In the last issue of SPU’s Response, the most inspiring article for me was Kathy Henning’s “Undone by the Word.” I have read and reread it several times. She has caught a vision and understanding of the importance of Holy Scripture that few Christians have learned.
I was raised in a home where Bible reading was a part of our daily routine, usually at bedtime. A chapter here and a chapter there, but no concerted study or programmed approach. About two years ago, I set about to read the Bible through cover to cover. That effort brought about a new perspective. Next I read about how Scripture was canonized. I am taking the reading journey again, and I am as far as Hosea. I share her enthusiasm.
To put things into perspective, I am an old geezer (83 years old); my children attended SPU, also two of my grandchildren. … My daughter, Trina, who graduated with a B.S. in nursing, died at 34 of a brain tumor. Similar things have happened to my family as have happened to Kathy’s. It is wonderful that God is in charge and only lets come what is best for us. We’ll understand it better in the “by-and-by.”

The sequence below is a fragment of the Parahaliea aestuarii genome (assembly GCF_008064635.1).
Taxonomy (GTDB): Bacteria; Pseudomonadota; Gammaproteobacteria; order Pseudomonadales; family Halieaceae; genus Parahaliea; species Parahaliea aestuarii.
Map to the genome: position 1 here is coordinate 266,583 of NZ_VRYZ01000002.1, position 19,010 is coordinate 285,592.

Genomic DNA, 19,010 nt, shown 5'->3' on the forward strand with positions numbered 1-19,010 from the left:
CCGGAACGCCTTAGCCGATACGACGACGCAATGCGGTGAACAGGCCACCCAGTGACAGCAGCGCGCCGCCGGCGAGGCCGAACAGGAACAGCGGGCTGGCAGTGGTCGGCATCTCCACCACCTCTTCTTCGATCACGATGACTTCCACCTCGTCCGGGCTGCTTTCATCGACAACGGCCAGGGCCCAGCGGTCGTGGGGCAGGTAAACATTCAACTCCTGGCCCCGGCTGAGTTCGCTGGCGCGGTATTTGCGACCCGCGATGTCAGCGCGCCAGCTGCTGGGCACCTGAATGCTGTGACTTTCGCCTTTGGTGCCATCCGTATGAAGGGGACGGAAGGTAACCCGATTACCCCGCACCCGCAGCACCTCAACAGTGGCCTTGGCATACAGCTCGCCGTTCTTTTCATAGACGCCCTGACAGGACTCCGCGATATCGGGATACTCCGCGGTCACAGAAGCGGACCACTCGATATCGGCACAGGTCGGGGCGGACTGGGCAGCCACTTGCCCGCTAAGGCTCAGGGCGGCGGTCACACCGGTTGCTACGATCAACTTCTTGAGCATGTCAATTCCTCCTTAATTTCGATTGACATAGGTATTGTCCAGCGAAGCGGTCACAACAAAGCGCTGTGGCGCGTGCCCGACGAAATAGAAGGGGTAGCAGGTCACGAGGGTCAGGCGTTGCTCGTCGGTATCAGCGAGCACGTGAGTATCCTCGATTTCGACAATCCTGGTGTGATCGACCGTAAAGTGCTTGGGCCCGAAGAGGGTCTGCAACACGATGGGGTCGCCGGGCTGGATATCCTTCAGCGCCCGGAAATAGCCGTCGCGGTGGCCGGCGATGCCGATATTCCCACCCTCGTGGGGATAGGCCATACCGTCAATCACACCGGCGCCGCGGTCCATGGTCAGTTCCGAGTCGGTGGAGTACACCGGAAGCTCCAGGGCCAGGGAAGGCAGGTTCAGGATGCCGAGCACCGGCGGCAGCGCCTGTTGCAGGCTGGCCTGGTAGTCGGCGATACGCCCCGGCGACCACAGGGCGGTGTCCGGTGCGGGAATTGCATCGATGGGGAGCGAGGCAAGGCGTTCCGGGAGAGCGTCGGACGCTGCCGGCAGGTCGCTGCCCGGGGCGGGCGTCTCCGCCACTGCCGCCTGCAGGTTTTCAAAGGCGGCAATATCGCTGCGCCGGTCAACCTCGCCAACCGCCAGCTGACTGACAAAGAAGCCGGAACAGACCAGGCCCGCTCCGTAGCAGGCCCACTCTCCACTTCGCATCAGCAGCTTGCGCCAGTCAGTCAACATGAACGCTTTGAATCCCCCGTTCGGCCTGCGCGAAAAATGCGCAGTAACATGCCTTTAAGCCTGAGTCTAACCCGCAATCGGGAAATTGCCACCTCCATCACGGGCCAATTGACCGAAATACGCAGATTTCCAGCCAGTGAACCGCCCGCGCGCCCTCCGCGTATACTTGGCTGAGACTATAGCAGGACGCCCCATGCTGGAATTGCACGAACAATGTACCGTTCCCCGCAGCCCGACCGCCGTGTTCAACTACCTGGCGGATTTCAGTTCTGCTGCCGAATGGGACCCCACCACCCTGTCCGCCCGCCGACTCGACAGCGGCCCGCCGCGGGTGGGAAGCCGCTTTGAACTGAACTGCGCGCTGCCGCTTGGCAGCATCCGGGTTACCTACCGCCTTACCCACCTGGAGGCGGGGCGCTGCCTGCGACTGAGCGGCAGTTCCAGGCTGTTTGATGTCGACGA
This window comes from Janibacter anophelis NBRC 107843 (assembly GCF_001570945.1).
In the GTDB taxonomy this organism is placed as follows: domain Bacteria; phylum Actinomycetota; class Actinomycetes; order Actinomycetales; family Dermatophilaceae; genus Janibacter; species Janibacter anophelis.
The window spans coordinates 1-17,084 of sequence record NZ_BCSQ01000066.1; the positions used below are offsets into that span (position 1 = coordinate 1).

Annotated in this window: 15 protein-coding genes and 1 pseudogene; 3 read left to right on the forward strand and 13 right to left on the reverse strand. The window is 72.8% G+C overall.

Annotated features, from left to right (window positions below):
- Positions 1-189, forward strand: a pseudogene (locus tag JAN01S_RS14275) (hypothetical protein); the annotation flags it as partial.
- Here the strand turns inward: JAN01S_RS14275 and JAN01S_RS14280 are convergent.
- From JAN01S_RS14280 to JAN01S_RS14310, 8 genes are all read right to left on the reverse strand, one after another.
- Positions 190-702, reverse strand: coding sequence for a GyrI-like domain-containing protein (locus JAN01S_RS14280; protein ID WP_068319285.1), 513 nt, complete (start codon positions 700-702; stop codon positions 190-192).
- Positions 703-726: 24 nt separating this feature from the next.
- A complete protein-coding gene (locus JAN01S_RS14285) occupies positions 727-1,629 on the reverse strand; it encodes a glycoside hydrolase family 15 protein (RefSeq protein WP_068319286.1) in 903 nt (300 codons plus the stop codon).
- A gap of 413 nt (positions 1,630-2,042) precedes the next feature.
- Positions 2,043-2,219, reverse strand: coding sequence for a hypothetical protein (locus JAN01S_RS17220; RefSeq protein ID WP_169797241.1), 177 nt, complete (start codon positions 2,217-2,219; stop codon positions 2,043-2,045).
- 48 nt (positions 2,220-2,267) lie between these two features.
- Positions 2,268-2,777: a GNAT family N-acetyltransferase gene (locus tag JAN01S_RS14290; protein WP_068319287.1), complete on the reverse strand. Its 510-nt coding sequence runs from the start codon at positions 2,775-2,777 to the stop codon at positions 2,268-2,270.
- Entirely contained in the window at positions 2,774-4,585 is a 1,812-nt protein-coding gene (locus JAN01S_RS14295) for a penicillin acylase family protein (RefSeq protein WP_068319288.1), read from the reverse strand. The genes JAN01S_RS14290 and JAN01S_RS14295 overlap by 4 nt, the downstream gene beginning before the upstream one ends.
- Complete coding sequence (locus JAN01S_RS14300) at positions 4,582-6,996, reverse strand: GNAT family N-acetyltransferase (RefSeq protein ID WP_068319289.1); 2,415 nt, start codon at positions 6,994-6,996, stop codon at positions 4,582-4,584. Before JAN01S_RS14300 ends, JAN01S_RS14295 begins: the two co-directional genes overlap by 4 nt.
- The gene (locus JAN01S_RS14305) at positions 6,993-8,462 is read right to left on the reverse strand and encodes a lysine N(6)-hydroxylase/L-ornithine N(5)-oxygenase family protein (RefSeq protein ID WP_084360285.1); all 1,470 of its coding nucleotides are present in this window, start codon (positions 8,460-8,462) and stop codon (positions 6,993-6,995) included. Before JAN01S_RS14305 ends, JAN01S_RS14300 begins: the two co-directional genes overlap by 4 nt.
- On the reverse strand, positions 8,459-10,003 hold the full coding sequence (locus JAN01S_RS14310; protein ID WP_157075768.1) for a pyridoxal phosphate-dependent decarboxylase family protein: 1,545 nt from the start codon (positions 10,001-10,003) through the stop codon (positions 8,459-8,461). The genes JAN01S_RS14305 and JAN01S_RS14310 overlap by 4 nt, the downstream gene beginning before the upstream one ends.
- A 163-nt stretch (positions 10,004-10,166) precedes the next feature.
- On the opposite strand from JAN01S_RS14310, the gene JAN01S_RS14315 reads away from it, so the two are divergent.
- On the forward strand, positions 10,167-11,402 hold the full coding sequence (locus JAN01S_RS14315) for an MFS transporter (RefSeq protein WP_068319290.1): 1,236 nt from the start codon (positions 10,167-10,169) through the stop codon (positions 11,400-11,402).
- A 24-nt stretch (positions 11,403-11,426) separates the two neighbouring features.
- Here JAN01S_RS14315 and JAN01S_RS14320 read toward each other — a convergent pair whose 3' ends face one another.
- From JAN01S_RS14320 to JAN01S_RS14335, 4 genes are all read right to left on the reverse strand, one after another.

I hope I might have the joy of meeting you, Kathy, someday. ... May God richly bless you.
Carl “Don” Deffenbaugh
Port Orchard, Washington
I have spent the last 10 years or so as a Bible translator in South Asia. Although our work here is primarily in a pre-Christian context compared to what might be called a post-Christian context in the U.S., I was struck by the similarity of our concerns as discussed in the recent issue of Response relating to biblical illiteracy. Our shared passion and concern is for the Scriptures to impact people’s lives.
A quality translation is essential; beyond that, it is the responsibility of the Church — churches, Christian institutions like SPU, and each of us as Christ’s disciples — to engage the world with the grand epic of the Scripture. ...